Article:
The Great War
ms2, Ogrodowa 19
Exhibition opening date: 23 November 2018 at 6:00 p.m.
Is modernity, together with its contradictions that culminated in World War I, intrinsically destructive? “The Great War” exhibition does not give a conclusive answer to the above question. Yet, by showing WWI as a clash of diverse, often contradictory, forces, interests and ideas – sometimes modernising, sometimes conservative – it is intended to create space, within which the question resonates and, above all, provide a framework for reflection on the nature of modernity transformed by war.
The exhibition discusses relations between modern art and the experience of war shown from different perspectives. It also highlights differences in how the Great War was depicted in Western European art and in the art of countries of Central and Eastern Europe. To artists from Western Europe, war was a catastrophe while in the countries of Central Europe, including Poland, it was predominantly seen through its outcomes, that is, in the light of regained independence or revolutions which it triggered. The exhibition invites the audience to reflect on these different approaches and their consequences for culture.
The Great War – with its long-term effects including not just the end of the belle époque period but also predetermined global political, social, and cultural changes that we continue to experience until today - has been presented here as an unprecedented cultural occurrence, a circumstance having international impact which reassessed attitudes and approaches in all areas of human life, a generational experience fundamental to the oeuvre of many artists. The exhibition shows how the Great War manifested itself in global art. It brings together works emphasizing specific features of this armed conflict in the history of mankind.
The layout of artworks juxtaposes utopian motivations behind the involvement of artists and intellectuals in the war with the apocalyptical dimension of the global conflict. In order to demonstrate this dynamics, curators have divided the exposition into four parts: The Offensive, The Apocalypse, Mutilation and Decay, and The New Order. The exhibition space has been arranged to offer a historical journey, which begins from hopes, concerns and expectations that accompanied the early stages of the war and takes the audience up to the point of realising the consequences of the conflict and the new balance of powers that emerged after the Great War. In the meantime, while moving along, the viewers are constantly challenged to change the perspective. Visitors get the bird’s-eye view of the war theatre and can embrace its total, apocalyptical dimension that reveals itself in thousands of troops or in advanced technical military devices. They can observe and experience the fragmentation and disintegration of the world around on a previously unimaginable scale. Then the perspective zooms in and focuses on the human dimension of war; attention shifts to individual fate but also to collective attitudes, ethical aspects of taking part in the war and being its victim, as well as to the advancing mechanization of human beings. After having covered these parts of the tour, the visitor reaches the New Order looming somewhere at the war horizon. Paradoxically, this last part of the exhibition reflects a specific relativeness and provisional nature of the new order within which disintegration caused by the war has never got totally internalised.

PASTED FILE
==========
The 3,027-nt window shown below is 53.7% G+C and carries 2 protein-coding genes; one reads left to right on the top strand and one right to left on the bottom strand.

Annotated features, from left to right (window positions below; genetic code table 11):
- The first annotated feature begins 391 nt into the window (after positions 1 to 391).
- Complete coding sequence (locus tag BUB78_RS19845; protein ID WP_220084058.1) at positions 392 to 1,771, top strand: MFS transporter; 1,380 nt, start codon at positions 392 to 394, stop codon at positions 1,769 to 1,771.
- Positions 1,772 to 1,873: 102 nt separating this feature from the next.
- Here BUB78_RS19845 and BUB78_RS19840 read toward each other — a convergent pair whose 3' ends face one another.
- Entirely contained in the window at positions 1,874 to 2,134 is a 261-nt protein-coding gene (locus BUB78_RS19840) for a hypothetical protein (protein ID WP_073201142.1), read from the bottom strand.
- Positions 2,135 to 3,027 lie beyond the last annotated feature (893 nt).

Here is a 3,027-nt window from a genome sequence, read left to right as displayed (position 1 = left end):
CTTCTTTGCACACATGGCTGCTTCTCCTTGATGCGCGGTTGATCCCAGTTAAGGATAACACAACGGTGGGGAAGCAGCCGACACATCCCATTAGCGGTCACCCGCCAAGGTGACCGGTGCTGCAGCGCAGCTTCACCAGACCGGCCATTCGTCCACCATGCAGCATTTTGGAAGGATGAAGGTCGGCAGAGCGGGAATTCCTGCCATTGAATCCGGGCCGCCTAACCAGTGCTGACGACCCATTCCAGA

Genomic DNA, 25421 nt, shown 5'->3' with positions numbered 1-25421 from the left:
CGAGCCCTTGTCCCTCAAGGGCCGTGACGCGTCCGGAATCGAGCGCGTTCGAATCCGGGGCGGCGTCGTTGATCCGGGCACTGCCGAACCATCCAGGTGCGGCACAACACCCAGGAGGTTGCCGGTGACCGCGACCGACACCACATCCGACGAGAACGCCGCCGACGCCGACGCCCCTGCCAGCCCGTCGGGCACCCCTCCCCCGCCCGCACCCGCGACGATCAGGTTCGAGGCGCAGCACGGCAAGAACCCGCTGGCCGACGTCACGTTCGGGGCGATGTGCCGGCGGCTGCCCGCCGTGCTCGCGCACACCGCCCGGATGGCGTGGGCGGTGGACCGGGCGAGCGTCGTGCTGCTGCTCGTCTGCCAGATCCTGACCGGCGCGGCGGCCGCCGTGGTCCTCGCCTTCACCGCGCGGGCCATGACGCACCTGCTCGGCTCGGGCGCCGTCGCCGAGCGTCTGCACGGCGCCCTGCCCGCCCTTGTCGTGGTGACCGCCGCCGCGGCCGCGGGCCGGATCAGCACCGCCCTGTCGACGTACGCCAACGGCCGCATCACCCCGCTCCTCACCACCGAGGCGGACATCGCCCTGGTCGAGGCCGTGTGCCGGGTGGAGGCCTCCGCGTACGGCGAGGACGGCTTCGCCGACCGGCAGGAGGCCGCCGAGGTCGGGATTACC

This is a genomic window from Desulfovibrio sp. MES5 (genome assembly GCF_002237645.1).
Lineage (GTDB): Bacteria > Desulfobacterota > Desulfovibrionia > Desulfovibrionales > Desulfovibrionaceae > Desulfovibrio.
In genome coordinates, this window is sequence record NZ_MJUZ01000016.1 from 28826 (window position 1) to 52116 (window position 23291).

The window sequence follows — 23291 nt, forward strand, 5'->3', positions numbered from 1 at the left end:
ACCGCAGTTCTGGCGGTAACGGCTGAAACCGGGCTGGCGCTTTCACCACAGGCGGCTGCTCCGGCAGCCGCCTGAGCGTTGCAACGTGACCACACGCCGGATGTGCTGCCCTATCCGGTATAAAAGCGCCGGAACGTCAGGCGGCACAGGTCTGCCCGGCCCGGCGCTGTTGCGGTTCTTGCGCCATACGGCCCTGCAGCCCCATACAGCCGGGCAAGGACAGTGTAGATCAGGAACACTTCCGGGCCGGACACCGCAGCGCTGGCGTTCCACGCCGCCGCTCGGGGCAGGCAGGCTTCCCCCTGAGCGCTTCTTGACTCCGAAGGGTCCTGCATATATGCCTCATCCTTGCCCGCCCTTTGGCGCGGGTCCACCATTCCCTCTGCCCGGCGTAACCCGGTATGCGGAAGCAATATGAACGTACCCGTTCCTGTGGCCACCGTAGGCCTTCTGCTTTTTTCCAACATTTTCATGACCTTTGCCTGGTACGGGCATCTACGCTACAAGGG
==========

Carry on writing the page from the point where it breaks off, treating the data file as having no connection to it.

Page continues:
Works presented at the exhibition come from European and American museums and collections, among others from: Musée royal de l’Armée et d’Historie militaire in Brussels, Museum of Fine Arts in Budapest, Museum Folkwang in Essen, Imperial War Museum in London, Tate in London, Museum of Modern Art in New York, Bibliothèque nationale de France in Paris, Musée d'Art Moderne de la Ville de Paris, Collection Massimo Carpi in Rome, Centre Georges Pompidou in Paris, La contemporaine. Bibliothèque, archives, musée des mondes contemporains in Paris, Musee de l’Armée Invalides in Paris, Musee Zadkine de la Ville de Paris, Museo Nacional Thyssen-Bornemisza in Madrid, State Museum of Contemporary Art, Costakis Collection in Thessaloniki, Von der Heydt-Museum in Wuppertal, as well as Museum of Contemporary Art in Krakow, National Museum in Wroclaw, Jagiellonian Library Museum [Muzeum Biblioteki Jagiellońskiej] in Kraków, and, obviously, from the collection of Muzeum Sztuki in Łódź.
Published in conjunction with this exhibition, a comprehensive and sumptuously illustrated catalogue contains texts by Marek Bartelik, Lidia Głuchowska, Charlotte de Mille, Peter Sloterdijk, and Przemysław Strożek.
Visitors to “The Great War” exhibition will see works of art by artists such as:
Anna Airy, Roberto Marcello Baldessari, Ernst Barlach, Max Beckmann, Sándor Bortnyik, Leon Chwistek, Tadeusz Cyprian, Tytus Czyżewski, Henry Darger, Anne-Pierre De Kat, Otto Dix, Tatiana Glebova, George Grosz, Heinrich Hoerle, Alexej Jawlensky, Paul Joostens, Ernst L. Kirchner, Käthe Kollwitz, Fernand Léger, El Lissitzky, Johannes Molzhan, Paul Nash, Christopher R. W. Nevinson, Solomon Nikritin, Liubov Popova, Georges Rouault, Franz Wilhelm Seiwert, Victor Servranckx, Gino Severini, Henryk Stażewski, Władysław Strzemiński, Félix Vallotton, Stanisław Ignacy Witkiewicz, Ossip Zadkine, and others.
Subsidised by the Ministry of Culture and National Heritage within the framework of Multiannual Programme NIEPODLEGŁA [INDEPENDENT] for the years 2017-2021.